YB-1 has previously been reported to negatively regulate ERα [38, 39]. Here, coimmunoprecipitation experiments were performed to determine whether YB-1 could be confirmed as an ERα binding partner in differentiated cells by western blotting, revealing that YB-1 bound ERα in differentiated cells (NCSCs). In contrast, there was no significant direct interaction between YB-1 and ERα in MCF-7 and ZR-75-1 CSCs (Figure 5A). More importantly, 1% FBS induced YB-1 to interact with ERα in breast CSCs (Figure 5A). We sought to determine whether the degradation of ERα in NCSCs was influenced by YB-1. YB-1 was highly expressed in YB-1/Tet-On-transfected cells compared with control cells (Figure 5B). ERα levels decreased after the induction of YB-1 expression in NCSCs (Figure 5B), whereas the ERα mRNA levels remained unchanged (Figure 5C). In contrast, the expression of YB-1 had no effect on the protein levels of ERα in MCF-7 and ZR-75-1 CSCs (Figure 5B). We also examined the change in the half-life of ERα with or without YB-1 induction, revealing that the half-life of ERα in NCSCs was significantly decreased when YB-1 expression was induced (Figure 5D). Furthermore, ubiquitination of ERα increased when YB-1 expression was induced in NCSCs (Figure 5E). In contrast, ubiquitination of ERα was unchanged in stem cells (Figure 5E). We investigated whether YB-1 can influence the target genes of ERα in NCSCs. When YB-1 was transiently overexpressed in MCF-7 and ZR-75-1 NCSCs, the levels of the ERα target genes pS2 and c-fos were significantly reduced compared with those in control cells (Figure 5F) [39, 40]. Conversely, YB-1 overexpression in CSCs did not influence the expression levels of pS2 and c-fos (Figure 5F). We further analyzed the phosphorylation level and karyoplasmic distribution of YB-1 in CSCs and differentiated cells by western blot, revealing that the cell differentiation induced by FBS could inhibit YB-1 phosphorylation and promote YB-1 protein transfer from the nucleus to the cytoplasm (Figure 5G). The karyoplasmic distribution of YB-1 was also confirmed by immunofluorescence experiments (Figure 5H). Taken together, these findings indicated that YB-1 can induce ERα degradation by ubiquitination via directly interacting with ERα in differentiated cells.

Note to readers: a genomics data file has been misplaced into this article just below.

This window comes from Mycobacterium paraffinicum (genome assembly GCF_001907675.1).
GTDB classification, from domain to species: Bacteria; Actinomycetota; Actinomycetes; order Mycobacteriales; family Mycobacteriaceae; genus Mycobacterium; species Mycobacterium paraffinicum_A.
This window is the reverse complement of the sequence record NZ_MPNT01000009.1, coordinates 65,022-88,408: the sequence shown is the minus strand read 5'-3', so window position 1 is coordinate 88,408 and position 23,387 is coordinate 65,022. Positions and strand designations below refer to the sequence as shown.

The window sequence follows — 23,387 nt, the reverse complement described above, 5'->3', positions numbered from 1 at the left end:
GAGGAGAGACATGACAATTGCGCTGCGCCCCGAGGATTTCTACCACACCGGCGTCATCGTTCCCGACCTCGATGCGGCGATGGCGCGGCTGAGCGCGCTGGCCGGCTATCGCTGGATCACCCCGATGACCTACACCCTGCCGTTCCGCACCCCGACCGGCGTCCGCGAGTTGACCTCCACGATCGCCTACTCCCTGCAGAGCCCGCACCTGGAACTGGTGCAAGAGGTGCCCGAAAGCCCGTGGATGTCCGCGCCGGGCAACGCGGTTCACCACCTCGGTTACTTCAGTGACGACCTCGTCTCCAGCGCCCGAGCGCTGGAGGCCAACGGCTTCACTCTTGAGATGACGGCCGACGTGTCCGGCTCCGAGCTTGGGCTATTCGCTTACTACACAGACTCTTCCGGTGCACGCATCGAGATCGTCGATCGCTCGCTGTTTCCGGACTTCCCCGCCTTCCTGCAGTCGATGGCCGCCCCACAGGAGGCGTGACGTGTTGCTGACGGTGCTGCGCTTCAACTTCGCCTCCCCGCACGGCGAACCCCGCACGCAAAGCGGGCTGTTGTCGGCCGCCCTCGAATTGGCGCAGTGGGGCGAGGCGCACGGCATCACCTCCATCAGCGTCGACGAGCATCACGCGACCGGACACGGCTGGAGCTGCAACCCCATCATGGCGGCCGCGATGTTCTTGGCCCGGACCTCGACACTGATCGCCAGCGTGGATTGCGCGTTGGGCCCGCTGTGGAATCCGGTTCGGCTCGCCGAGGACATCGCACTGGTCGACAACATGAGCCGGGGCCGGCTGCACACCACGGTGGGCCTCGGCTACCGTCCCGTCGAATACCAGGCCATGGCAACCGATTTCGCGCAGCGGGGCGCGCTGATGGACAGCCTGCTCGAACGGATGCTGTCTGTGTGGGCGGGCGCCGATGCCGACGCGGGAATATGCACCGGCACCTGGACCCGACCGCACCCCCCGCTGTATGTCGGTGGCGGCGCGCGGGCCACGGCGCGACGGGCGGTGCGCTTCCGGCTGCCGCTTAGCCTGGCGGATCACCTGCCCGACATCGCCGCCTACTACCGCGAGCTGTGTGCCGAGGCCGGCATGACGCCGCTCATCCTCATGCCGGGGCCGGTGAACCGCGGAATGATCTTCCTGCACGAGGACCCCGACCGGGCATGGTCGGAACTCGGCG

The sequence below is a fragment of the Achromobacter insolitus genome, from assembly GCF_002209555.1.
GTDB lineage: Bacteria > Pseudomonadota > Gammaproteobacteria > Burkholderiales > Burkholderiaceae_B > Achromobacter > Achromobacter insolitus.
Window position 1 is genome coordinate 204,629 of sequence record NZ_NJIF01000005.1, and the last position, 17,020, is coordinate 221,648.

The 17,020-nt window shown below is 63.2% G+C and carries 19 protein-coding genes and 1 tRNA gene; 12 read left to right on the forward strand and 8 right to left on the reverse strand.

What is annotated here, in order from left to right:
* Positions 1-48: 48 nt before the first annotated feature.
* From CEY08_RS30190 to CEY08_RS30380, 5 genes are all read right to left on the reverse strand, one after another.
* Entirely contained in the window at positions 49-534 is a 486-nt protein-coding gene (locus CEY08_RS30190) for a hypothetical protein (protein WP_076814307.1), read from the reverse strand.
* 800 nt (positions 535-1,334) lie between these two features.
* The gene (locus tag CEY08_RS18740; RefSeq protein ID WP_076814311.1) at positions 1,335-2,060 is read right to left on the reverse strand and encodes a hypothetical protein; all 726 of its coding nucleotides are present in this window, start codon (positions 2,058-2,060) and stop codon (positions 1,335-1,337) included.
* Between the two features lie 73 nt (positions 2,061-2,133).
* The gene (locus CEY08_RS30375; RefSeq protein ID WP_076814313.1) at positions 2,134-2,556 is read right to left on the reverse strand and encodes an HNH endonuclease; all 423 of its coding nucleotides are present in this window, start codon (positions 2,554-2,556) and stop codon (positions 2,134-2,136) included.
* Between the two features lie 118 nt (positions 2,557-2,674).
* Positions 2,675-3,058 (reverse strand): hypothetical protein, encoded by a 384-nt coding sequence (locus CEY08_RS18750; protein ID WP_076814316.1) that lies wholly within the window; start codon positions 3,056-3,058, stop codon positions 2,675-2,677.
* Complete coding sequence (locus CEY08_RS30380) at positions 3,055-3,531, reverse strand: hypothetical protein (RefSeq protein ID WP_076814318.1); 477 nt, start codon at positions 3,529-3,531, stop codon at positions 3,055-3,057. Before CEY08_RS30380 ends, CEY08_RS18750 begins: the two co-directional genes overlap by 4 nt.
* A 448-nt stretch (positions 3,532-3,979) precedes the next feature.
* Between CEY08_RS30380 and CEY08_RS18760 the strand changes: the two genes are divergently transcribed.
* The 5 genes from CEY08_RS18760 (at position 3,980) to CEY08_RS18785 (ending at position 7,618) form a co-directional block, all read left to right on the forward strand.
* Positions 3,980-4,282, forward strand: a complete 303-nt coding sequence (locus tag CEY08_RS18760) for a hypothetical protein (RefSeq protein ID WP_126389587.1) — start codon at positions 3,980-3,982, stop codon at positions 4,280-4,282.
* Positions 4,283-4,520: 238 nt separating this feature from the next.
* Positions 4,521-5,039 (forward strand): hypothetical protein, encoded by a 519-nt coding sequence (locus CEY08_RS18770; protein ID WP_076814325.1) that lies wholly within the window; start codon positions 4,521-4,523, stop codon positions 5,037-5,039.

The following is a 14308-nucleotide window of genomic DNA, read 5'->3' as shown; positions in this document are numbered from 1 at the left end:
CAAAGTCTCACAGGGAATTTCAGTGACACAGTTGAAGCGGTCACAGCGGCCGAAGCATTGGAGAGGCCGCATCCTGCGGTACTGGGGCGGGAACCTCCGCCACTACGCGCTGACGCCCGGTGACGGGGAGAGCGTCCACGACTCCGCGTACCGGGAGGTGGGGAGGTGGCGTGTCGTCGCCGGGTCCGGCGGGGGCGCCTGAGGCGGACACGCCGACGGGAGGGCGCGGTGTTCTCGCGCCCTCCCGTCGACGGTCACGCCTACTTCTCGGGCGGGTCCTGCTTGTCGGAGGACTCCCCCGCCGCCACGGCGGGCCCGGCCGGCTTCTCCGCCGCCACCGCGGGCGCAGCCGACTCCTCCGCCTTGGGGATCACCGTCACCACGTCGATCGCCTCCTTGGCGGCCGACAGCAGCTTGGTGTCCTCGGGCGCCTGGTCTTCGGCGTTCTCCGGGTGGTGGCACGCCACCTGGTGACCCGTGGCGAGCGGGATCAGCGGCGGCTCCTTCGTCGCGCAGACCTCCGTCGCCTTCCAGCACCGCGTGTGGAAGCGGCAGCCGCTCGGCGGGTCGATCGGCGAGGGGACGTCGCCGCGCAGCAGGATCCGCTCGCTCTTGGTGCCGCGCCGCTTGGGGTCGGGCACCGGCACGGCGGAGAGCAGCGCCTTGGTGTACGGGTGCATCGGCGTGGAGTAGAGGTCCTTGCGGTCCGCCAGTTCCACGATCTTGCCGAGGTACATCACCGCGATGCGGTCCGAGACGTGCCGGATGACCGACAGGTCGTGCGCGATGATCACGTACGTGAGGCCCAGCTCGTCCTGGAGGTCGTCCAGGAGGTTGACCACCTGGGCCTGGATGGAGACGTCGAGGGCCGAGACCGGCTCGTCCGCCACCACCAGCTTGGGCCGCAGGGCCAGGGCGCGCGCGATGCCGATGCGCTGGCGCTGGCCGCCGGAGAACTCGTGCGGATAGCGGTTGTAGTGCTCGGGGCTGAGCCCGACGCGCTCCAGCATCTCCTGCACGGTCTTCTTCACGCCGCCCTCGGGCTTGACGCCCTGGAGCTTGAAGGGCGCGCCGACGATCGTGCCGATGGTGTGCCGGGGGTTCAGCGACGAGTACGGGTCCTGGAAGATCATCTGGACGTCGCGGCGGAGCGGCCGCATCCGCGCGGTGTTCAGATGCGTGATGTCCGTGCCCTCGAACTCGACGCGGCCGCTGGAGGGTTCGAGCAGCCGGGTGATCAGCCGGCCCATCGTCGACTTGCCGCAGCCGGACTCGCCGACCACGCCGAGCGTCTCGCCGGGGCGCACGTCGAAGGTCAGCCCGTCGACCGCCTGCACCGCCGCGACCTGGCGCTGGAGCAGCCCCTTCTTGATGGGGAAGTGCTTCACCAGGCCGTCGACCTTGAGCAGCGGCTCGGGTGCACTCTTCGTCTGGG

Figure 3 

Role of the ERα/YB-1 axis in the regulation of breast cancer stemness. (A) Impact of ERα signaling on the expression of stemness-related genes in ER-positive breast CSCs. Thirty-six hours after transfection with pcDNA-YB-1 and/or ERα siRNA, the expression levels of stemness-related genes in cells were measured by quantitative real-time PCR. Oestrogen (10 nM) was used to activate ERα signaling (**, p<0.01). (B) Influence of ERα/YB-1 axis on the tumorsphere formation capacity of ER-positive breast CSCs. Seventy-two hours after transfection with pcDNA-YB-1 and/or ERα siRNA, cells were examined under a light microscope. Tertiary mammospheres were developed to demonstrate the self-renewal capacity and stemness of the cells. Oestrogen (10 nM) was used to activate ERα signaling. Scale bar, 100 μm. NC means negative control. (C and D) Influence of the ERα/YB-1 axis on the tumorigenic capacity of ER-positive breast CSCs. Estrogen sustained release tablets were implanted subcutaneously to activate ERα signaling. The tumor volumes in the mice were measured every 5 days (C) (**, p<0.01). Sixty days later, the mice were sacrificed. A solid tumor was collected from each mouse (D). (E) Immunohistochemical analysis of the YB-1 protein in tumors. The YB-1 protein was detected with a YB-1-specific antibody (brown). Nuclei were stained with hematoxylin (blue).

Theranostics Image (Click on the image to enlarge.)
 Figure 4 

Both the ERα and YB-1 proteins were downregulated during the differentiation of ER-positive CSCs. (A) Induced differentiation of ER-positive breast CSCs. After exposure to 1% FBS for 7 days, cells were examined under a light microscope. Scale bar, 100 μm. (B) The expression level of stemness-related genes during cell differentiation. After exposure to 1% FBS for 7 days, the expression levels of stemness-related genes in cells were measured by quantitative real-time PCR (**, p<0.01). (C) The expression levels of YB-1 and ERα during cell differentiation. The expression levels of YB-1 and ERα in cells were measured by quantitative real-time PCR (top) and western blotting (bottom). β-Tubulin was used as the control. (**, p<0.01). (D) Western blots showing ER and YB-1 protein stability in the presence of cycloheximide (CHX) with or without MG-132 in ER-positive breast CSCs and NCSCs. β-Tubulin was used as the control.

Theranostics Image (Click on the image to enlarge.)

The influence of YB-1 on the drug sensitivity of ER-positive CSCs